Wednesday, July 20, 2011

Oh yeah, the kids hit each other too

Sometimes I have funny thoughts that come to mind and they make me laugh out loud.  I just can not hold the laughter in.

So I was walking down the street this morning laughing to myself.  I wrote yesterday about how the kiddos bring razor blades to school with them.  I have forgotten that it is weird (to Americans) that my kiddos beat each other up.  I have completely normalized the fact that my student hit, slap, kick, punch, whatever each other.

Here is some background information for you (in case you live in America and grew up with the keep all hands, feet, and other objects to yourself rule):

1.) Koreans are really touchy-feely.  Or Americans are very not touchy-feely.  It depends on your perspective.  Little girls hold other little girls hands, little boys hold other little boys hands, little girls hold their mom's hand, little boys hold their mom's hand, 14 year old boys hold their mom's hand, teenage boys hold other teenage boys' hand, old women hold their hubby's hand, so on and so forth...people hold hands here.  People brush shoulders with you on the street and do not say "excuse me" or "sorry".  It is not a big deal.  

2.) Korean do not have a personal bubble of space.  Or Americans do have a personal bubble of space.  It depends on your perspective.  Americans can feel uncomfortable when other people are in their bubble.

3.) A lot of Koreans take taekwondo.  Or a lot of Americans do not take taekwondo.  It depends on your perspective.  I have third graders who are black belts.  If they were to get hit a.) they can defend themselves and b.) they can hit/kick/taekwondo you back.  Just a good thing to keep in mind.  If a Korean child gets hit, he or she does not victimize him or herself.  I think American children have learned to victimize themselves if they get hit.

4.) Korea is not America.  America is not Korea.  Just a good thing to keep in mind.

I was shocked the first time one of my students hit another student and no one did anything.  * I am an American.  People do not hit each other in America and get away with it.  So I did the only American thing I could do.  I put the kid in time-out (okay not time-out, but pretty much the same thing).  This scenario repeated itself over and over.  All the kids were hitting each other.  Girls hit boys.  Boys hit girls back.  Boys hit boys.  Then 5 minutes later the boys are holding hands.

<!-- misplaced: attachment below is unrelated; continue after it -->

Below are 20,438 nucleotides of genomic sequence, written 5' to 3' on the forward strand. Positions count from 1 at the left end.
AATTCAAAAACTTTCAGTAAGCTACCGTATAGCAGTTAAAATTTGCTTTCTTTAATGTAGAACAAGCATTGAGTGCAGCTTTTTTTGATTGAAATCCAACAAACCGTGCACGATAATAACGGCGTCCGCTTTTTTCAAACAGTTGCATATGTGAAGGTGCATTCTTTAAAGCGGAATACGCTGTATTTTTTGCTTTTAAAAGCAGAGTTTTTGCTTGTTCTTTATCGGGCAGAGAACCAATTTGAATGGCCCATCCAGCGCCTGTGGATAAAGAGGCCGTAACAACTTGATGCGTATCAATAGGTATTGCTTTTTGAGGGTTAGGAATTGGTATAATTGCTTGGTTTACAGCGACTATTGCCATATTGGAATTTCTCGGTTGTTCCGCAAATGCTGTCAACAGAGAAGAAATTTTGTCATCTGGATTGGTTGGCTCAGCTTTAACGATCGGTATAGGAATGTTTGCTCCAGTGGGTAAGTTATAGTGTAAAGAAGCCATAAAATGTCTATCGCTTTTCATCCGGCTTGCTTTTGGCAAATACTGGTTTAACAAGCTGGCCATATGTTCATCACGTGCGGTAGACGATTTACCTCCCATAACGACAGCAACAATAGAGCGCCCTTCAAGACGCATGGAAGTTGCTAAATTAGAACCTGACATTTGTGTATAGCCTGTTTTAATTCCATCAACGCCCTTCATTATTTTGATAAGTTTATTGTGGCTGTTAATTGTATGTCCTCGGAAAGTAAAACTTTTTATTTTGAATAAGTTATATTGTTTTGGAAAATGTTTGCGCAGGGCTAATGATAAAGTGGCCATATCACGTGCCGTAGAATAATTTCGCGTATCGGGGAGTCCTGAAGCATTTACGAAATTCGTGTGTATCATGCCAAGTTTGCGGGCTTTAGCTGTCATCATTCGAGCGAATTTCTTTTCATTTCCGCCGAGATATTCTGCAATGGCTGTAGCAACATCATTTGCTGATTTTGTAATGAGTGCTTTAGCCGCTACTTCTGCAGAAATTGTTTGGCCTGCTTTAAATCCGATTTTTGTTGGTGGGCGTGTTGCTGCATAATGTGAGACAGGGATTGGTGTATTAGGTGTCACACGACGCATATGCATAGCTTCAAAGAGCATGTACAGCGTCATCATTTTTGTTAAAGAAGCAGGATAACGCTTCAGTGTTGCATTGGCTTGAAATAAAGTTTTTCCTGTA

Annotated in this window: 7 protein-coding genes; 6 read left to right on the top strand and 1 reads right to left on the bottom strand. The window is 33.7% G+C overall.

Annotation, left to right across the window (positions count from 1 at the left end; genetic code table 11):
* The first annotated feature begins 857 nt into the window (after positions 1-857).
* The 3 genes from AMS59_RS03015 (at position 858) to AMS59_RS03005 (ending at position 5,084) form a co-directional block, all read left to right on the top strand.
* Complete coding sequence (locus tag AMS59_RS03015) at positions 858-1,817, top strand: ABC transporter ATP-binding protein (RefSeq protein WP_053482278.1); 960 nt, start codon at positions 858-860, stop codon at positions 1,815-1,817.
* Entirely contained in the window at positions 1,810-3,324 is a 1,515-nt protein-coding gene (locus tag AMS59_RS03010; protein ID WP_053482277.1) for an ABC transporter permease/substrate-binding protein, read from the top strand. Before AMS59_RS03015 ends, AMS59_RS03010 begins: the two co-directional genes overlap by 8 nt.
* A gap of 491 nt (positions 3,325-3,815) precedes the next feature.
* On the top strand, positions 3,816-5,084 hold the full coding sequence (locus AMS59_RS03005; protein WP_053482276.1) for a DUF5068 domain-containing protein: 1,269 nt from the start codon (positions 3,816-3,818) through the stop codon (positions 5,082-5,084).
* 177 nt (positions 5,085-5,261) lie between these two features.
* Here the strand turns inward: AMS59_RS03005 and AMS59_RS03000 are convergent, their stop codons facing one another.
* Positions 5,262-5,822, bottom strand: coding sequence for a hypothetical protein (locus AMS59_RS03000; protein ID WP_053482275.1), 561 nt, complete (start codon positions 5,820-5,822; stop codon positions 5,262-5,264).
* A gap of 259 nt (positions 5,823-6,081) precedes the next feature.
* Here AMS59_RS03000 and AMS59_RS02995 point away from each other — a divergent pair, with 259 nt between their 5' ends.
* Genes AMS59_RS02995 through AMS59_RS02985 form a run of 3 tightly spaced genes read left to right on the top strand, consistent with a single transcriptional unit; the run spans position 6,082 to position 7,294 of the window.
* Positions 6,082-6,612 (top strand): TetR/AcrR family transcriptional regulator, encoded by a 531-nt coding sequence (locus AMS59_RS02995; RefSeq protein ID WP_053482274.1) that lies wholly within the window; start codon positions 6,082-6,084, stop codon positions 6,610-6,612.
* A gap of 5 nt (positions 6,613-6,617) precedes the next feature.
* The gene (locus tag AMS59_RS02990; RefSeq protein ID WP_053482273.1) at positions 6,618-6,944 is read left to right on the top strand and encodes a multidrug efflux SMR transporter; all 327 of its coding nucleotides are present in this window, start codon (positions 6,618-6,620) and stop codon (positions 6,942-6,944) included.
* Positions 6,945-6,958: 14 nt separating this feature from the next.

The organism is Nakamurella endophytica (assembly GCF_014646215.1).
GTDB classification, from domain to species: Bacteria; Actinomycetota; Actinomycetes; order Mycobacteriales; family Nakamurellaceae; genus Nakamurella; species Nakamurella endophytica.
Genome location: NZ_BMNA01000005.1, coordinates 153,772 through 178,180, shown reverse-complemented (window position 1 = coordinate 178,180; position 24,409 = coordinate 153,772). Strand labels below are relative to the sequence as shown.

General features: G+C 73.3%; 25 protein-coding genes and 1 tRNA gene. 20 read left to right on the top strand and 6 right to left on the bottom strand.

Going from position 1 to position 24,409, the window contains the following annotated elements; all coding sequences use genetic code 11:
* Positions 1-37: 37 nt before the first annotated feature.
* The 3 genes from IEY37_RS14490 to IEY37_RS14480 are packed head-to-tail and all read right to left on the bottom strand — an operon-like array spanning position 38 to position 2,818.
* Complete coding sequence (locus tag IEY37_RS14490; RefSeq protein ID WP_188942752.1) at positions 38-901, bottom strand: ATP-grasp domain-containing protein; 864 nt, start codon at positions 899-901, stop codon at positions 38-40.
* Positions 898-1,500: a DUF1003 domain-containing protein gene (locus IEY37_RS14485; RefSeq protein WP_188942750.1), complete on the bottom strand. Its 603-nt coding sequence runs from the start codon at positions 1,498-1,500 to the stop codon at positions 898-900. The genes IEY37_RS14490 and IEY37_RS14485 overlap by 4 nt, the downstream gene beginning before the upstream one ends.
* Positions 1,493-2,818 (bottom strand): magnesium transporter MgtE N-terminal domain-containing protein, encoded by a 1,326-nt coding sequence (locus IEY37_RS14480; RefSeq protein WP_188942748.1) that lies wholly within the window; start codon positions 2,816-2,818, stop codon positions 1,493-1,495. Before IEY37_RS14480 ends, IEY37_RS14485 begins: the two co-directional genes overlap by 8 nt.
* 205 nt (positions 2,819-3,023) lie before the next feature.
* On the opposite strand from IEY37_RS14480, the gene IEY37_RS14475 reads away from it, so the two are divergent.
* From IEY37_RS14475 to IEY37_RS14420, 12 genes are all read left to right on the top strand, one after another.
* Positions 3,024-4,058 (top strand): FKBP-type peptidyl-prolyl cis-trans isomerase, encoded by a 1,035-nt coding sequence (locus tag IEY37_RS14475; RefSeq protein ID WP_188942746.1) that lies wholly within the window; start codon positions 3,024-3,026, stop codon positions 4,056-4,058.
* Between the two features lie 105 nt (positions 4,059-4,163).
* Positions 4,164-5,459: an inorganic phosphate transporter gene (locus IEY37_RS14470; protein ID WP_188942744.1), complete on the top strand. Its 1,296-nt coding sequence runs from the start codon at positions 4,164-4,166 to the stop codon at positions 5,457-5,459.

After about 6 weeks of kids hitting other kids and no one doing anything, I realized that it part of the culture.  This did not sit well with me.  I held onto this American part of myself for a long time.  The first time a kid hit another kid and I did nothing, I felt like a horrible person.  I think it took about 6 months of living in Korea before I was okay with it.  I no longer have a mental freakout when I see kids hitting each other or pushing each other to see who will be the first in line.  I am actually a little concerned that I am going to go back to America and some little child will say, "He hit me blah blah blah" and I will do nothing and then some parent will be upset with me.  

Now the following sentence will be hard for Americans to understand, but there is a difference between kids hitting each other and kids hitting each other.  There has only been once in the last 9 months that I have put a kid in "time out" for hitting.  You can tell the intention of the kids when they are hitting each other.  Not all hitting is mean-hitting.  For real.

So my students bring knives to school and they hit each other and we all get along.  There is rarely ever any blood and no one ever goes to the hospital.  


* I said that I was an American.  I take that back.  I am a waygook.  Waygook is the Korean word for foreigner.  There are days that I feel American. And there are days that I think I am more Korean than I am America.  I am a waygook.  

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